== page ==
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LVMH - record year as international travel resumes

Revenue rose 17% to €79.2bn for the year on an organic basis, reflecting double digit increases in all products...

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Revenue rose 17% to €79.2bn for the year on an organic basis, reflecting double digit increases in all product areas. The group's biggest division, Fashion & Leather Goods saw a 20% increase in revenue to €38.6bn, which was a record. Brands including Louis Vuitton and Christian Dior performed well.

The next biggest division, Selective Retailing saw a 17% jump in revenue Thisreflected a "strong" rebound in Sephora stores, where further investment in the brand's online offering was made.

The group hired 39,000 people in the year, with 15,000 in France.

Profit from recurring operations was up 23% to €21.1bn. The group generated free cash flow of €12.9bn and had net financial debt of €9.2bn.

January has ''started well'' for LVMH and the group said it's confident in its ability to grow in the new financial year.

LVMH intends to propose a dividend of €12 per share in April.

LVMH shares fell 1.0% following the announcement.

View the latest LVMH share price and how to deal

Our view

LVMH has had a great end to its financial year. The return of travel and the reopening of China have provided powerful boosts. Footfall in China is now 40% behind pre-pandemic times. That sounds dire, but is a significant improvement on the minus 85% seen as recently as December.

The fashion conglomerate's ability to churn out growth quarter after quarter comes down to its biggest superpower. Brands. Louis Vuitton, Christian Dior, TAG Heuer watches and Hennessy cognac are status symbols, and revenue is much stickier than for traditional retailers. It also helps that LVMH's mega-wealthy customer base are able to weather an economic downturn better than some. Spending is more reliable when things take a turn for the worst.

Having high-net worth individuals as your core demographic also means the sky-high ticket prices simply don't deter these shoppers. And those higher price points are supported by what we view as genuine creative and marketing superiority at LVMH. We're not alone in thinking LVMH has a best-in-class stable of labels.

Being able to charge more and repeatedly encourage high demand means LVMH's operating margins are in the mid-twenties. A feat engineered by the group's enormous scale. We're also aware that LVMH overspent on marketing in the second half of last year, when compared to revenue growth. This is unlikely to be a recurring theme, which leaves room for margin growth in the new financial year.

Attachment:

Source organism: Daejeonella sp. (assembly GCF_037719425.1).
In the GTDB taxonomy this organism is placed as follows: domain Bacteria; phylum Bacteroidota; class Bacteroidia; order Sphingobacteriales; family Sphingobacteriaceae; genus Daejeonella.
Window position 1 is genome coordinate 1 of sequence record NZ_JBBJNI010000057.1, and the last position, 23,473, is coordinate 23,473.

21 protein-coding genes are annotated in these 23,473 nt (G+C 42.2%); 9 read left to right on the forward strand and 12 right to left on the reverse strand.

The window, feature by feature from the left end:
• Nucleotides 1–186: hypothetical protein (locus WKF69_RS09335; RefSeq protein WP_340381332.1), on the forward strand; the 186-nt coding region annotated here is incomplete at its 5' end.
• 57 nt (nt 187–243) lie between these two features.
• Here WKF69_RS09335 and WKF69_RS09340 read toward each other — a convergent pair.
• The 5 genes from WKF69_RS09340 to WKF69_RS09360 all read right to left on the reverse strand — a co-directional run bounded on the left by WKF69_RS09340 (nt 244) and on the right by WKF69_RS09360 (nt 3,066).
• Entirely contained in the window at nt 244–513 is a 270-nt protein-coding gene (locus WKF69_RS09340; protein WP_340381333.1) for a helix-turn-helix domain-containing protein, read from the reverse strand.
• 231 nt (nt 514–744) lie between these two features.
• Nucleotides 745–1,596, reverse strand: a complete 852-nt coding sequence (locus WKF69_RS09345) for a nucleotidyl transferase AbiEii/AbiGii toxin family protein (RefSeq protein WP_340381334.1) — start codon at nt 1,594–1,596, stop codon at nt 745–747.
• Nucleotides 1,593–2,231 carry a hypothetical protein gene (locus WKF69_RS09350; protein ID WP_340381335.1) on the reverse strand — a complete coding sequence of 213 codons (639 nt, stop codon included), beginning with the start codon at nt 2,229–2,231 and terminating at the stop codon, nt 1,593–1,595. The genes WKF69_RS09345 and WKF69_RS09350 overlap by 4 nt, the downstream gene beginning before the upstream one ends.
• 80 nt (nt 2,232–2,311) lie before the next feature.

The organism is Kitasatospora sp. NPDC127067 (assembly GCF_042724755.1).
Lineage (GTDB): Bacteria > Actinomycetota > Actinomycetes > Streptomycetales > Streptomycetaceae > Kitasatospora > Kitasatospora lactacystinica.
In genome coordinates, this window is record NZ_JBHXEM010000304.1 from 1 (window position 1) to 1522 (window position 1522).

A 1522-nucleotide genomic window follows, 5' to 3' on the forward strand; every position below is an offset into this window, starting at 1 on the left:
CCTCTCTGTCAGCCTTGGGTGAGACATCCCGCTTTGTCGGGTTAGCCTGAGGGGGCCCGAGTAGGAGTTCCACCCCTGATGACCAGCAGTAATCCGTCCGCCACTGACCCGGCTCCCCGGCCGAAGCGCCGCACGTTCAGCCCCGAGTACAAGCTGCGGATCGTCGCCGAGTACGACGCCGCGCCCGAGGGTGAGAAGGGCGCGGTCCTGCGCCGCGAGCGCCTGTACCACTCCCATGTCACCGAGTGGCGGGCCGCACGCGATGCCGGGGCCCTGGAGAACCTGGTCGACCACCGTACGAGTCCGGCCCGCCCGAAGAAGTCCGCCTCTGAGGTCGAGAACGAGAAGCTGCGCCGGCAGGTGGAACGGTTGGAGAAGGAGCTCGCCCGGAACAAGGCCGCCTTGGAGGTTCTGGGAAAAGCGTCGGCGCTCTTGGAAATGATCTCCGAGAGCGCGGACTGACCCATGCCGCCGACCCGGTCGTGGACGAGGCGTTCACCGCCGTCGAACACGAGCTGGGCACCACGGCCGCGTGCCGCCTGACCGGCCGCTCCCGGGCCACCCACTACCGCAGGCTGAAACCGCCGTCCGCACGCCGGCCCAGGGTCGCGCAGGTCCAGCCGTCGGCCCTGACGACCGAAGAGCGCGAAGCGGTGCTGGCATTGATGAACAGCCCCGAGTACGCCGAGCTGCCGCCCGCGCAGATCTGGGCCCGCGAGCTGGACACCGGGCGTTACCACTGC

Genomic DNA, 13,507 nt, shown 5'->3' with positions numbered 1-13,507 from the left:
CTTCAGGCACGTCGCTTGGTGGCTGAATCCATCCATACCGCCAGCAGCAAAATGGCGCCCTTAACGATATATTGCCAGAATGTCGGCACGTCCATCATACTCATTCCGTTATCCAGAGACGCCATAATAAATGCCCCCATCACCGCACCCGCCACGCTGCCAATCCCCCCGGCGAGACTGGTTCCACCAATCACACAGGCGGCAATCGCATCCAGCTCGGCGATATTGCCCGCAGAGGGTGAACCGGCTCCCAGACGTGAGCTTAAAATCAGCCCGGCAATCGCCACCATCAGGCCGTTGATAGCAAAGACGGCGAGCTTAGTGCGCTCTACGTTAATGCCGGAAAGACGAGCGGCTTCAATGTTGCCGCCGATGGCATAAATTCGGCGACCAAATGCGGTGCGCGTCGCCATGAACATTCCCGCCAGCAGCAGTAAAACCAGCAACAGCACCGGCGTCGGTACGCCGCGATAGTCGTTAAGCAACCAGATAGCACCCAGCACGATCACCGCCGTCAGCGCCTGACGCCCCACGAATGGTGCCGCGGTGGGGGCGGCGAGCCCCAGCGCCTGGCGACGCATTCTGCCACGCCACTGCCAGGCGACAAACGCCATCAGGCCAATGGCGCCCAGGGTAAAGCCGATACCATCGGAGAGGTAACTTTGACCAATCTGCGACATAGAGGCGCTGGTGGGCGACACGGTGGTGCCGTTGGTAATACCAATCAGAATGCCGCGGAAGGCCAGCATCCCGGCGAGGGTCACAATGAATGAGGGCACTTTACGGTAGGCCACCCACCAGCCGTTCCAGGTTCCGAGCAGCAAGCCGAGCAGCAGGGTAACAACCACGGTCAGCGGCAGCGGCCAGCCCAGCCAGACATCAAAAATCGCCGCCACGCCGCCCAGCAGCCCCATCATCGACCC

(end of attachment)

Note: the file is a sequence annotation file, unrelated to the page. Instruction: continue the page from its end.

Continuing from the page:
Adept management is a serious asset too. The group has Bernard Arnault, CEO, and now the richest person in the world, for the best part of five decades, to thank. He is also the group's largest shareholder, his family owns 48% of the shares, which probably explains the focus on long-term success.

Debt is worth keeping an eye on. The root cause of the balance sheet stretch was the acquisition of jewellery giant Tiffany. The deal seems to be bearing fruit, but debt reduction is likely to be a focus in the short term.

LVMH's more resilient customer base and higher margins means it generates billions in free cash flow. In turn, that helps it to pay dividends. The prospective yield of 1.7% doesn't shoot the lights out but we view LVMH shareholder returns as less vulnerable than some other businesses. As ever, no dividend is guaranteed.

We think LVMH can thrive over the long-term and could provide a compounding opportunity thanks to its unrivalled stable of brands. But keep in mind the group's valuation is relatively demanding these days, which increases the risk of ups and downs.

LVMH key facts

All ratios are sourced from Refinitiv. Please remember yields are variable and not a reliable indicator of future income. Keep in mind key figures shouldn't be looked at on their own - it's important to understand the big picture.

This article is original Hargreaves Lansdown content, published by Hargreaves Lansdown. It was correct as at the date of publication, and our views may have changed since then. Unless otherwise stated estimates, including prospective yields, are a consensus of analyst forecasts provided by Refinitiv. These estimates are not a reliable indicator of future performance. Yields are variable and not guaranteed. Investments rise and fall in value so investors could make a loss.

This article is not advice or a recommendation to buy, sell or hold any investment. No view is given on the present or future value or price of any investment, and investors should form their own view on any proposed investment. This article has not been prepared in accordance with legal requirements designed to promote the independence of investment research and is considered a marketing communication. Non-independent research is not subject to FCA rules prohibiting dealing ahead of research, however HL has put controls in place (including dealing restrictions, physical and information barriers) to manage potential conflicts of interest presented by such dealing. Please see our full non-independent research disclosure for more information.

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Written by
Sophie Lund-Yates
Sophie Lund-Yates
Lead Equity Analyst

Sophie is a lead on our Equity Research team, providing research and regular articles on a selection of individual companies and wider sectors. Sophie's specialities are Retail, Fast Moving Consumer Goods (FMCG), Aerospace & Defence as well as a few of the big tech names including Facebook and Apple.

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Article history
Published: 27th January 2023